The Shale tax beat goes on to help fund education in Pa.
WITF State House Sound Bites Written by Mary Wilson, Capitol Bureau Chief | Jun 13, 2014
Education advocates are keeping up the drum beat about the need for a new extraction tax on natural gas in Pennsylvania to bolster school budgets.  They say lawmakers have a choice: tax natural gas drillers or watch as schools hike their local property taxes.  "We need an infusion of dollars are the state level for schools and for students," said Jay Himes, director of the Pennsylvania Association of School Business Officials. "We cannot continue the failing strategy of cutting our way to success."

Pennsylvania budget: Ideas for solving the state's money problems
By Charles Thompson | cthompson@pennlive.com  on June 13, 2014 at 2:00 PM, updated June 13, 2014 at 5:05 PM
With two weeks left for state lawmakers to complete an on-time budget, the talk in the coming days is expected to turn to finding money to fund programs and services that Pennsylvanians have come to expect from their state government.  As Senate President Pro Tempore Joe Scarnati, R-Jefferson County, pointed out at Tuesday's appropriations committee meeting, "Everybody wants more money."  Scarnati talks budget realitiesSenate President Pro Tempore Joe Scarnati, in selling his government downsizing proposal to the Senate Appropriations Committee this week, talks about the dilemma the General Assembly faces in putting together a budget every year.  But finding additional money for the 2014-15 budget is complicated.

EPLC Education Notebook Friday, June 13, 2014

Chesco's Dinniman hosts first telephone town hall meeting
Philly.com LAST UPDATED: Friday, June 13, 2014, 1:08 AM
WEST CHESTER State Sen. Andrew Dinniman (D., Chester) hosted his first telephone town-hall meeting Monday night, drawing a total of 2,500 households during his hour-long discussion of education issues, specifically his plan to eliminate the Keystone exams as a requirement for graduation from high school. "I've never been to a town-hall meeting where 2,500 people showed up in a physical space," Dinniman said.  The state Senate Democrats are catching up technologically to their colleagues. About a dozen Republican senators have hosted meetings over the phone since last June. For years, the state House has used the technology that calls constituents en masse and invites them to participate in a phone conversation with their representatives.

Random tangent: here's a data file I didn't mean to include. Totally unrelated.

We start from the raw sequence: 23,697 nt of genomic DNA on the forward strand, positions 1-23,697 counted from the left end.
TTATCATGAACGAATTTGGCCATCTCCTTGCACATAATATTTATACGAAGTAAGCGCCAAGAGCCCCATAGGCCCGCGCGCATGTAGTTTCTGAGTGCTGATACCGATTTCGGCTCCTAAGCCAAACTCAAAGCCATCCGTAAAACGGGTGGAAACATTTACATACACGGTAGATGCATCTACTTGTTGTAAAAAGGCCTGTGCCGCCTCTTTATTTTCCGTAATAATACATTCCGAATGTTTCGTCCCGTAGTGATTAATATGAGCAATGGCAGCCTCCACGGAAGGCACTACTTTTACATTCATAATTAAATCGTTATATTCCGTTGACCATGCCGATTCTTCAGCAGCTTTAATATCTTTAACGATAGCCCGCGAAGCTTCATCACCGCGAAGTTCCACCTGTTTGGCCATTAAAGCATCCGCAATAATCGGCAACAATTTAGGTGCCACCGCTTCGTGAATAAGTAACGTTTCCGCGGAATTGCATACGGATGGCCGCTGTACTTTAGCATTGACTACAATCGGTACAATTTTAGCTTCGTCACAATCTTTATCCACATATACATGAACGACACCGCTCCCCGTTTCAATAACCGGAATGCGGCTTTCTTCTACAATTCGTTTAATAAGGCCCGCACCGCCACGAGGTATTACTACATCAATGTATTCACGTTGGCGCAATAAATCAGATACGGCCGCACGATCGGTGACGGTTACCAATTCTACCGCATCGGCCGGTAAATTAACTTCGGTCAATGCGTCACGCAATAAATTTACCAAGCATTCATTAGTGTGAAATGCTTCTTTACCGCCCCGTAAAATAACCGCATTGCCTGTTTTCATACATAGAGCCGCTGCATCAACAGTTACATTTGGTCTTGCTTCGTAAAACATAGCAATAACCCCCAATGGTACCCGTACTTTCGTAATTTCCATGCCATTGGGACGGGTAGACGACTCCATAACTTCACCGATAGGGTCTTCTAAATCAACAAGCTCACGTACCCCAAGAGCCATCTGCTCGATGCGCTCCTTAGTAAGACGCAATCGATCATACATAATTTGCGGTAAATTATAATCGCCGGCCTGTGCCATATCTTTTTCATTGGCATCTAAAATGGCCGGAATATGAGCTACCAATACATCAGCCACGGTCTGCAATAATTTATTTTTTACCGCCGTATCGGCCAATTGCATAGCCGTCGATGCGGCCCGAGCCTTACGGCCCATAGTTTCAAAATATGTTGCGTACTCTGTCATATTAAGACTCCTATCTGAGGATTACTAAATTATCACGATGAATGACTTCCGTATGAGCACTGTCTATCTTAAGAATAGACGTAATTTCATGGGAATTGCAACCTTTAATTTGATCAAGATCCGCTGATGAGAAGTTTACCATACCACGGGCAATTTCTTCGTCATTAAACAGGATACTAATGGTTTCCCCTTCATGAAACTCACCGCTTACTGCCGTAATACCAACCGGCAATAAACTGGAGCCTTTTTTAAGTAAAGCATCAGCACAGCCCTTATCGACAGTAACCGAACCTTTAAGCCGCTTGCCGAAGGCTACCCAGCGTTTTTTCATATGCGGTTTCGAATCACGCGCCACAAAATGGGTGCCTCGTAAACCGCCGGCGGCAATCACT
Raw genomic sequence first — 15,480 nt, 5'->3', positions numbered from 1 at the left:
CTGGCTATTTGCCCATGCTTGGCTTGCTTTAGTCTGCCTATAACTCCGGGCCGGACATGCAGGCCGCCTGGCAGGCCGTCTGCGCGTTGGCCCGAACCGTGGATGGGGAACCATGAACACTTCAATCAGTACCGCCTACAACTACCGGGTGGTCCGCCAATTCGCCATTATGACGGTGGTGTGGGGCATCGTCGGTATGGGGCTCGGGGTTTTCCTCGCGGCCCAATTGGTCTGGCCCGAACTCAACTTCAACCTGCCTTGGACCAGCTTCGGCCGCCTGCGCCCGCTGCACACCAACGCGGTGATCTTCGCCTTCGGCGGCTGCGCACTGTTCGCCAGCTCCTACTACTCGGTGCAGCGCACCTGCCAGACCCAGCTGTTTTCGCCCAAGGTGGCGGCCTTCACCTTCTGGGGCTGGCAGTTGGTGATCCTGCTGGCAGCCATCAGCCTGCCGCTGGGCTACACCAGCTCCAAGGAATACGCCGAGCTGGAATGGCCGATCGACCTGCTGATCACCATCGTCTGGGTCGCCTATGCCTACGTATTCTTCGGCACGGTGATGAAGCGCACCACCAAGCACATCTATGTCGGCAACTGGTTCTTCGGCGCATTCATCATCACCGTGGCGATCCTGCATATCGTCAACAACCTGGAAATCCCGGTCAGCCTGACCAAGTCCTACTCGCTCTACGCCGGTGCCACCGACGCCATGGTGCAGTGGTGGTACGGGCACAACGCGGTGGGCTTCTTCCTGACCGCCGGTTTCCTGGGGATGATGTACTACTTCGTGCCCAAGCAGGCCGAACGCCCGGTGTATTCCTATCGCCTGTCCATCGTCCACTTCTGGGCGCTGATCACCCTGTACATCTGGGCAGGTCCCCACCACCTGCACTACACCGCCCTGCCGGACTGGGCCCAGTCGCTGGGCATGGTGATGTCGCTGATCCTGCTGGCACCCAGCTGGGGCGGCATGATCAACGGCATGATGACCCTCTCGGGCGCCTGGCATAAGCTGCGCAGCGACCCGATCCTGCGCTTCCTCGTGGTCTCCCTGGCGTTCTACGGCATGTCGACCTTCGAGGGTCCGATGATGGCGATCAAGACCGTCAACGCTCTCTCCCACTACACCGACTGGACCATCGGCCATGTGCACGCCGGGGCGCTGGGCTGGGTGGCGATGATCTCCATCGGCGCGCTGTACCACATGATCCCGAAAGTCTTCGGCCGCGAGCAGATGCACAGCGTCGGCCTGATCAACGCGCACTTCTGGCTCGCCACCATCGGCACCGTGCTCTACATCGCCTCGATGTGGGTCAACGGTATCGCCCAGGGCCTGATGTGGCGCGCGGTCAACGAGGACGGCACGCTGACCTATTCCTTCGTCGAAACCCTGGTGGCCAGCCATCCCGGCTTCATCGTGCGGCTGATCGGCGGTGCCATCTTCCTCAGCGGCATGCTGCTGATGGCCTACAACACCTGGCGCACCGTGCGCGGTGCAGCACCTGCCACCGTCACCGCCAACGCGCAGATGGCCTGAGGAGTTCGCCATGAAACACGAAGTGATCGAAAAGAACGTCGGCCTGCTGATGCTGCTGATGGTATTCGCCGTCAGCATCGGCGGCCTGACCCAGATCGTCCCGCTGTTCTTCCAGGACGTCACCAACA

http://www.philly.com/philly/news/20140613_Chesco_s_Dinniman_hosts_first_telephone_town_hall_meeting.html#gce7WHwm6eiHS2gc.99

"Parents are not happy with underfunded, often poorly managed, public schools, nor should they be. But what frequently is overlooked is that they remain identified with the core values at the heart of public education. At both Muñoz-Marín and Steel, parents have stood up strongly for equity, the idea that all public schools should offer a high-quality education to all children."
What do the Renaissance voting results tell us about school privatization?
the notebook By Ron Whitehorne on Jun 13, 2014 11:36 AM
For years, the mantra from those who think charter schools are the answer to what ails Philadelphia's schools has been “people are voting with their feet,” citing the mushrooming numbers of families who have transferred out of traditional public schools in favor of charters.
But over recent weeks, the people voted with ballots and they voted decisively against turning over their schools, Steel Elementary in Nicetown and Muñoz-Marín Elementary in Kensington, to charter school management companies.

Area profs urge City Council to up funding for school district
Inquirer by Susan Snyder POSTED: FRIDAY, JUNE 13, 2014, 11:29 AM
College educators are getting involved in the local public schools funding crisis.